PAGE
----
How to survive your family dinners this year

or some of us, a family dinner is a time for fellowship. Spending time with loved ones can be therapeutic – perhaps a much-needed respite from the daily grind or the affirmation that you’ll always have a tight-knit unit behind you.

And then there are the rest of us who are secretly dreading taking our seat at the table this year. You see, it’s almost 2017 and we still have old-school issues to deal with. Whether it’s questions you’re not prepared to answer (or been asked 100 times already), the anxiety of a new significant other or the fear of burning bridges with a loved one, sometimes we’re not as progressive as we think.

But fear not: With a little guidance, you can navigate these tricky situations and conversations with some preparedness. Consider this advice your glass of wine to help you loosen up.

When you have to say yes to the greens but not the neck bones

Whether you’re a vegetarian, on a gluten-free diet or have food allergies, a new diet can put a damper on holiday meals. As a vegetarian whose Alabama-bred grandmother could put a ham hock in almost any dish, I know the awkwardness firsthand of having a nearly empty plate at a family dinner.

Etiquette expert Jacqueline Baker of Scarlet Communications in Detroit says that when you’re invited to a holiday dinner but you have dietary restrictions, the best move is to plan ahead.


“It’s a little tricky because you don’t want to sound pompous,” Baker says. “Somebody has invited you to pretty much a free meal, and then you’re turning around and dictating what you can and can’t eat.”

Start by asking the host if there’s anything they want you to bring.

“At that time I would mention, ‘You know, I have a food intolerance to this’ or ‘I have a diet that I’m on right now that’s restricting my eating. I’d be happy to bring a dish to share that suits some of my dietary restrictions,’” says Baker. “That’s one way to handle it so it comes off tactfully.”

But let’s say you didn’t discuss your diet with the dinner host beforehand. You’re already at their house and you’re about to make a plate but then you realize there’s hardly anything to eat that fits your diet.

“First thing, I wouldn’t make a huge deal out of it,” Baker says. “I would search to see if there’s anything – anything – that I can eat. I wouldn’t even bring it up to the host, because I think at that time it causes embarrassment; you’re kind of calling the host out, and then the hostess is going to get up and immediately try to make you something. And that’s awkward, too.”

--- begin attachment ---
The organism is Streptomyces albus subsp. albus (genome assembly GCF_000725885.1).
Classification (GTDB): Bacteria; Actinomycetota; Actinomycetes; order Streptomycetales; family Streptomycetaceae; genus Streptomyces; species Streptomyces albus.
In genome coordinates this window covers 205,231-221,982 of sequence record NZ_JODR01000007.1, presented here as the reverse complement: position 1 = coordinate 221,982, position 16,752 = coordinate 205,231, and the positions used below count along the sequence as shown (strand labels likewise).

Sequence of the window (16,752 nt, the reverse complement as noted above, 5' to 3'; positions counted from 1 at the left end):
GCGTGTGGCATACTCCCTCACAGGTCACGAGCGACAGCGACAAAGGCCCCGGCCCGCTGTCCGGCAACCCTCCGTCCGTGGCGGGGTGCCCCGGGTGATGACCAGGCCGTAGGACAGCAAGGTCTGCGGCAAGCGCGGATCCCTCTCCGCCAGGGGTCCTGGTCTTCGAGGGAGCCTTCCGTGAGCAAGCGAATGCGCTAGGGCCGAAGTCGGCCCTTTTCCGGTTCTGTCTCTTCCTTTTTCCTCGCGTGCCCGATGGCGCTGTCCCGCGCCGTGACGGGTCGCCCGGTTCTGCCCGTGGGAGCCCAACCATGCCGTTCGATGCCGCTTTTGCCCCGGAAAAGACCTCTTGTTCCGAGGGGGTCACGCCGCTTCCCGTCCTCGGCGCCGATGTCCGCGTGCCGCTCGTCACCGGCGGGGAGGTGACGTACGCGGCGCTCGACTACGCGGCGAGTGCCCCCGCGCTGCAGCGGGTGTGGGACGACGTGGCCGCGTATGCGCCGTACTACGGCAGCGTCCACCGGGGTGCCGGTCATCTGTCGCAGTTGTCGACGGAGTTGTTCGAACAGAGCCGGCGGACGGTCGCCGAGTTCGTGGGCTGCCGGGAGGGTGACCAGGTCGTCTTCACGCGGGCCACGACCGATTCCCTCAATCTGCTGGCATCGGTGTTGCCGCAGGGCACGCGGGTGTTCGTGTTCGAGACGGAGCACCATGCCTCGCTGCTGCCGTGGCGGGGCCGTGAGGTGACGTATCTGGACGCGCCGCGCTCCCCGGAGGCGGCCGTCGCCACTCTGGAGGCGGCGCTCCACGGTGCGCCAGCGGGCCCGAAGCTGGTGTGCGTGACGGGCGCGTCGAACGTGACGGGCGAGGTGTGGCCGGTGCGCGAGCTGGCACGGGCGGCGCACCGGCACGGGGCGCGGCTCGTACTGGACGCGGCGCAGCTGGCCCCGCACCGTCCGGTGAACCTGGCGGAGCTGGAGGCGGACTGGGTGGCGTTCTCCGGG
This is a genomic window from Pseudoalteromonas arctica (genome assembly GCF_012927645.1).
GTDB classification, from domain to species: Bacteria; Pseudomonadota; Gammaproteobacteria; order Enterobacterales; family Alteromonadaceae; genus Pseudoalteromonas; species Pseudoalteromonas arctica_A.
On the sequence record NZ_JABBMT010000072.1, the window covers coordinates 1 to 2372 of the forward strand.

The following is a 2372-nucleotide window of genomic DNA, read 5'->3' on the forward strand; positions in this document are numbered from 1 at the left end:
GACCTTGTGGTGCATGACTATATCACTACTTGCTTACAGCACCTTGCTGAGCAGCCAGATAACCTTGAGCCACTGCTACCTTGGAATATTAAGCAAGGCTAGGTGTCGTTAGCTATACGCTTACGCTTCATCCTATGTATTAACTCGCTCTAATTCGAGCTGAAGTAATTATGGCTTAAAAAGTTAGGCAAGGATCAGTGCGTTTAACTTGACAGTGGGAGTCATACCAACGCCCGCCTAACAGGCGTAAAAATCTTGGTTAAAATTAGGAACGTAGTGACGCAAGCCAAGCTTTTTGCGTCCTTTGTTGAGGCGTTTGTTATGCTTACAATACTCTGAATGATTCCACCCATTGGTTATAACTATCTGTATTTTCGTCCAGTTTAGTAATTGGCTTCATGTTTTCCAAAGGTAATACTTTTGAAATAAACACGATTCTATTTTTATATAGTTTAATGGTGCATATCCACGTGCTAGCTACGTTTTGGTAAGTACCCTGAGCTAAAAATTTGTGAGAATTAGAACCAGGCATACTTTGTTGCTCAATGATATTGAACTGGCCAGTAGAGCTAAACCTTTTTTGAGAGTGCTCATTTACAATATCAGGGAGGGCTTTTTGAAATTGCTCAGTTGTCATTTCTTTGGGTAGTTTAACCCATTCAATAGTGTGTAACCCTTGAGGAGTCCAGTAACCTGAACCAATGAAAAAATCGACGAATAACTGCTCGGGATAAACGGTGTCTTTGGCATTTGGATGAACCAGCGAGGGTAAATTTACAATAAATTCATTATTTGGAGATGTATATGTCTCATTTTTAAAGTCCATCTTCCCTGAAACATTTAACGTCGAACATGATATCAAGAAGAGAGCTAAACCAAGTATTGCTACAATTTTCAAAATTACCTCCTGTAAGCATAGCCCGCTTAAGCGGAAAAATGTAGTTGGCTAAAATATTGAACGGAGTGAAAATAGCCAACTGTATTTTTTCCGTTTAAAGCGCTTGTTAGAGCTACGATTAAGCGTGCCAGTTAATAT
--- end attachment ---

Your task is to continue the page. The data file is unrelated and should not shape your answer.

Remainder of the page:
– Alana Walker

When your mother keeps asking you when you’re going to put some beans in that oven

You don’t have to see the future to know that the holiday season will leave you fielding awkward questions left and right. Why is your grandma so invested in your weight fluctuations? When will your aunt quit badgering you for updates on your marriage prospects? We don’t claim to have all the answers, but Dr. Marilyn Franklin, a licensed psychologist and clinical professor at Wayne State University, has some advice.

Franklin says when relatives ask invasive questions, it can activate a fight-or-flight response in people who are touchy about certain topics. The best way to cope is to be prepared for it, she says.

“If you know you’re already sensitive to a certain topic and you know your family is likely to ask you those things, I would come up with a response before I even walk into the house,” Franklin says. “Come up with something you feel comfortable saying, whether it’s ‘I don’t feel comfortable talking about this right now,’ or ‘We can talk about that later.’”

Franklin also recommends setting boundaries, creating an exit strategy and finding social support within your family. However, she warned that these are all short-term solutions. For situations having a larger impact on your life, she recommends seeking professional help.

– Amanda Rahn

When it’s finally time to graduate to the grown-up table

So, you’re ready to be a grown-up? You feel it’s your time to experience the wine sipping, political talk, card games and whatever else happens at the exclusive club also known as the adult table? Be warned: It’s not going to be easy. I’ve been there.

You’ve spent the previous years surrounded by your cousins at your designated destination: the kiddie table, better known as the home of plastic table covers, spilled drinks and loud, animated conversations. This holiday season, you’re anticipating leaving the plastic silverware behind and upgrading to the real deal.

But while preparing for the adult table, a few questions might arise. Will the older adults take you seriously? What if you have nothing to contribute to the conversation? How often do you interject your opinion into discussion?

The answer is confidence and education.

Do some research if you are unsure about current events, and be prepared to give an opinion on hot topics. Don’t be afraid of sharing those thoughts, viewpoints and feelings on things that are shaping the world we live in. Bring up topics that the elders in your family could be unaware of. Offer to help cook a portion of the meal. Bring a dessert. And don’t skip out on the cleanup afterwards.